An Amplitude Modulated Radio Telemetry System for the Measurement of Physiological Temperatures and a Revised Analysis of R-C Phase-shift Transistor Oscillators
Thesis - Open Access
Master of Science (MS)
Department / School
In recent years, electronic instrumentation has been employed as a means of measuring physiological phenomena. One use of this instrumentation is the location of small radio transmitters within animals. The most common method of transmitting temperature data is by varying the carrier frequency of a small temperature sensitive oscillator located within the animal and recording the change of this frequency at the receiver; however, this system has some disadvantages. Reduction of these problems was believed to be possible by developing an amplitude modulated transmitting unit in which a temperature controlled audio oscillator would be used to amplitude modulate the carrier frequency oscillator. The variation in the audio frequency could then be recorded at the demodulated output of the received. This study is concerned with the investigation of two separate areas which are involved in a temperature telemetry system. One area is the use of electronic instruments to measure and transmit the temperature of unrestrained animals while the other area concerns the theory and application of the transistor R-C phase-shift oscillator as an important link in a certain type of temperature telemetry system. The audio oscillator selected was an R-C phase shift transistor oscillator with three R-C combinations in the feedback network. The temperature transducer consisted of two thermistors which were used as resistive elements in the feedback network. The carrier frequency was generated by a separate transistor Colpitts oscillator.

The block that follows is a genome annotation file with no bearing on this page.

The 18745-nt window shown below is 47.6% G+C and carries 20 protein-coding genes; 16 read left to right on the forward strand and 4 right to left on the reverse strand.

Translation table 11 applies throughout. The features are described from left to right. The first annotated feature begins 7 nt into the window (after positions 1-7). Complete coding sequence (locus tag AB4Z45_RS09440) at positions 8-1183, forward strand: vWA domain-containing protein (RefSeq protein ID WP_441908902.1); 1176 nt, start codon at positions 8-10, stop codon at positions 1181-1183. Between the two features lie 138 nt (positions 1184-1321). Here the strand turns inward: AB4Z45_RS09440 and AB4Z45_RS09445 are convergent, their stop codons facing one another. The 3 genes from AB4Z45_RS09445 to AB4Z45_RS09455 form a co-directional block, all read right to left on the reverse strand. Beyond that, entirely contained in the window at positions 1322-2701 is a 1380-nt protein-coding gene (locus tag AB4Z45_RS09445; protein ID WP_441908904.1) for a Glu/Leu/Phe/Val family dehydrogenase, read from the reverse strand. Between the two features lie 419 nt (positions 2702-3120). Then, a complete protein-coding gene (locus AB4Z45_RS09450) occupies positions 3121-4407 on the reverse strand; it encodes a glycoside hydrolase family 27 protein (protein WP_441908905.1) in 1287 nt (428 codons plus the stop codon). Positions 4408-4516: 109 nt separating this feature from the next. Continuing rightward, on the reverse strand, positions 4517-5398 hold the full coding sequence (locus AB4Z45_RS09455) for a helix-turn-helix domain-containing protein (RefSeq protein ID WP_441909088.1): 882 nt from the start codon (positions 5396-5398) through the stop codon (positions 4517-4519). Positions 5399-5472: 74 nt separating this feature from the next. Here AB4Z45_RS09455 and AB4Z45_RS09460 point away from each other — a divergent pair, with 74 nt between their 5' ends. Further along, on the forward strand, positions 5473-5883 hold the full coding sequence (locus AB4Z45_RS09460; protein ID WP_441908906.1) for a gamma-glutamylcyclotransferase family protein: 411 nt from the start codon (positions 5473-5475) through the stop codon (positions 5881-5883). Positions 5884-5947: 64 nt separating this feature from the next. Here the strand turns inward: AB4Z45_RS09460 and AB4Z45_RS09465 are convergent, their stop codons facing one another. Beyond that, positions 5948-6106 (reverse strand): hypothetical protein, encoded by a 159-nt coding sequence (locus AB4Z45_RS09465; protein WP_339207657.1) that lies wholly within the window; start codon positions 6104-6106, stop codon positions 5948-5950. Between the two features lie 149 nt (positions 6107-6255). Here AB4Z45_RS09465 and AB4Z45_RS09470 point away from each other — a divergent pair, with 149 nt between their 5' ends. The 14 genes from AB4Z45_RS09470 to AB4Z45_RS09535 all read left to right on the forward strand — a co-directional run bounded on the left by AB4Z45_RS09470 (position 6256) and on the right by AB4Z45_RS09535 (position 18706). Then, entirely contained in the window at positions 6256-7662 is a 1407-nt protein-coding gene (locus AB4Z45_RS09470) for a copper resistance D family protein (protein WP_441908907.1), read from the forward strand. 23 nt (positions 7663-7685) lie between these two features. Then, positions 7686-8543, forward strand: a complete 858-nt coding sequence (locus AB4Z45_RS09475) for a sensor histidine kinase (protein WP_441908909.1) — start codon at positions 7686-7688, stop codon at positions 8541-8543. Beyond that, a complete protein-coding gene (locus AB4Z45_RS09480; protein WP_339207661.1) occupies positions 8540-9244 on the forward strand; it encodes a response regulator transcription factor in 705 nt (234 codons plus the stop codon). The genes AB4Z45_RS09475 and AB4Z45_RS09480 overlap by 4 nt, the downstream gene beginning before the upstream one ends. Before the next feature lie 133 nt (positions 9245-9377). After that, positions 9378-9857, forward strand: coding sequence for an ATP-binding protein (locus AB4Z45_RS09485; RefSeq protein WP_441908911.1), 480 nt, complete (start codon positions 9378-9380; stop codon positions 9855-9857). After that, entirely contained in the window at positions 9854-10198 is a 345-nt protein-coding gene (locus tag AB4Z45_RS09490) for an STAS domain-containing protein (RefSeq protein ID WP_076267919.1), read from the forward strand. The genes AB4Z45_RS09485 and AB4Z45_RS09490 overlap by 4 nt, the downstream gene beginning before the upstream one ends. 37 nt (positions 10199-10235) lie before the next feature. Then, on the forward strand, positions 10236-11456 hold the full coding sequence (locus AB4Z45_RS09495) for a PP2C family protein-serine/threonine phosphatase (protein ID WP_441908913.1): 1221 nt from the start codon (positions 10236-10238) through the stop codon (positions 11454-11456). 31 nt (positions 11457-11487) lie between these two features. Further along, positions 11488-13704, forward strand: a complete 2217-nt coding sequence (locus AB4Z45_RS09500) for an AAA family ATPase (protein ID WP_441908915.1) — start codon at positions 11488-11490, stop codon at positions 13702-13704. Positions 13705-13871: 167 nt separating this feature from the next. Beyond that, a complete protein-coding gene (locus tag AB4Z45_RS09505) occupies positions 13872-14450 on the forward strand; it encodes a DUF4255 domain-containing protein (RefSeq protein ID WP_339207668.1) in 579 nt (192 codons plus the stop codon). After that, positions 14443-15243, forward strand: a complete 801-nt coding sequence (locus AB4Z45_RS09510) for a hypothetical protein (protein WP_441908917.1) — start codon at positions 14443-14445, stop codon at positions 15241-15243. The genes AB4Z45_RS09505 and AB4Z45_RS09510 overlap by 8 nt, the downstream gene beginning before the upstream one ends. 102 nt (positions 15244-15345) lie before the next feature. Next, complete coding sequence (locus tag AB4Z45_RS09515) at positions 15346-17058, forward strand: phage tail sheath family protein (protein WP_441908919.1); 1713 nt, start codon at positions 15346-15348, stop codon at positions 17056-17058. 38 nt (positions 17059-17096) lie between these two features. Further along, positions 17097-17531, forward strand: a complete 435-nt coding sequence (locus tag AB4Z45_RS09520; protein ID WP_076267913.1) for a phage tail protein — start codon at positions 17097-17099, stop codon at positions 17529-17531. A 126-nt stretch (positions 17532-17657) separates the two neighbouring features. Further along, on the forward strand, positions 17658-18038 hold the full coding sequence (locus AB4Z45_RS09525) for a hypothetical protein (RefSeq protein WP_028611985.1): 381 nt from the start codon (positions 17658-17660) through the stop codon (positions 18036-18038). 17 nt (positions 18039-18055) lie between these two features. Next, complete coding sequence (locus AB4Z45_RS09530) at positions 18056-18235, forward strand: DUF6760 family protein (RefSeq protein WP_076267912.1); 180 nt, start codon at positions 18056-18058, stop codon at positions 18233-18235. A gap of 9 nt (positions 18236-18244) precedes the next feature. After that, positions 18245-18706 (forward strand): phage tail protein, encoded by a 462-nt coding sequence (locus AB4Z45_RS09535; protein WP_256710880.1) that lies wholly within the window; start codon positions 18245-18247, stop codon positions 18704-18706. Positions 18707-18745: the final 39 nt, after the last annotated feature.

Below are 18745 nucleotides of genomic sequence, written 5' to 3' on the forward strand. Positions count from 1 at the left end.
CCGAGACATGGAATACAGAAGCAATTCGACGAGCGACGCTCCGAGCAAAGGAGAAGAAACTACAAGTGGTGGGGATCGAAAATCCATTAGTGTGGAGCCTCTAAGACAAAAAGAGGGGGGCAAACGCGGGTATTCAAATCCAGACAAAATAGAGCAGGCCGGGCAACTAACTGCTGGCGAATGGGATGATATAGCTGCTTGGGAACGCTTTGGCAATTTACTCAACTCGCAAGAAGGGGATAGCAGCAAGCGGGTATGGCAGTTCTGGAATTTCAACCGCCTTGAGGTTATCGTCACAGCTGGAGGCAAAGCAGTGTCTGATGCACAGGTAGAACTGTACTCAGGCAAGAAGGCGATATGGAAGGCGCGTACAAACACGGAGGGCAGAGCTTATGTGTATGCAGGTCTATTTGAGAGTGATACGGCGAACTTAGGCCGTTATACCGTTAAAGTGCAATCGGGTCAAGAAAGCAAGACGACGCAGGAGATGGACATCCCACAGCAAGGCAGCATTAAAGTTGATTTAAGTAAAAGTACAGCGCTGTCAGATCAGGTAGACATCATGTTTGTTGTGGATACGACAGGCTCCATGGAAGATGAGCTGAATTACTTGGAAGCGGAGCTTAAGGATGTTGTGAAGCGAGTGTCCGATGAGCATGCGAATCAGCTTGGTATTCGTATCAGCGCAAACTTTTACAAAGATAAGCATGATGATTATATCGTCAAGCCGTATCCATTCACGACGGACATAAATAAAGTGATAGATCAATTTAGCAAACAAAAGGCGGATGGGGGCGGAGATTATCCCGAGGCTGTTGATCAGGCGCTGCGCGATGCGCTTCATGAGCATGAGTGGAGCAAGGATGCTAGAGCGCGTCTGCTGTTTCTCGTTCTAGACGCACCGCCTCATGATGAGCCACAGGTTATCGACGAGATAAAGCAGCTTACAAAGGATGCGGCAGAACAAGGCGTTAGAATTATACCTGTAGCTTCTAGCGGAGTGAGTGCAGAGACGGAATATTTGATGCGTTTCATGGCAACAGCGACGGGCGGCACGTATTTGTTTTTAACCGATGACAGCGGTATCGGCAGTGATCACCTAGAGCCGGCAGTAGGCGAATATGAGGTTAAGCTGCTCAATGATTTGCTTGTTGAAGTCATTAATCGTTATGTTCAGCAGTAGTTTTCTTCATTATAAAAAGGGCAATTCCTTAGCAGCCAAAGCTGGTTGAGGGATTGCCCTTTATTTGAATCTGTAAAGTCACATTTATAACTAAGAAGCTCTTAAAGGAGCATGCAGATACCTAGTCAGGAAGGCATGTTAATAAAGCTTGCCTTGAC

Library of Congress Subject Headings
Includes bibliographical references
Number of Pages
South Dakota State University
Furchner, Carl Jerl, "An Amplitude Modulated Radio Telemetry System for the Measurement of Physiological Temperatures and a Revised Analysis of R-C Phase-shift Transistor Oscillators" (1961). Electronic Theses and Dissertations. 2757.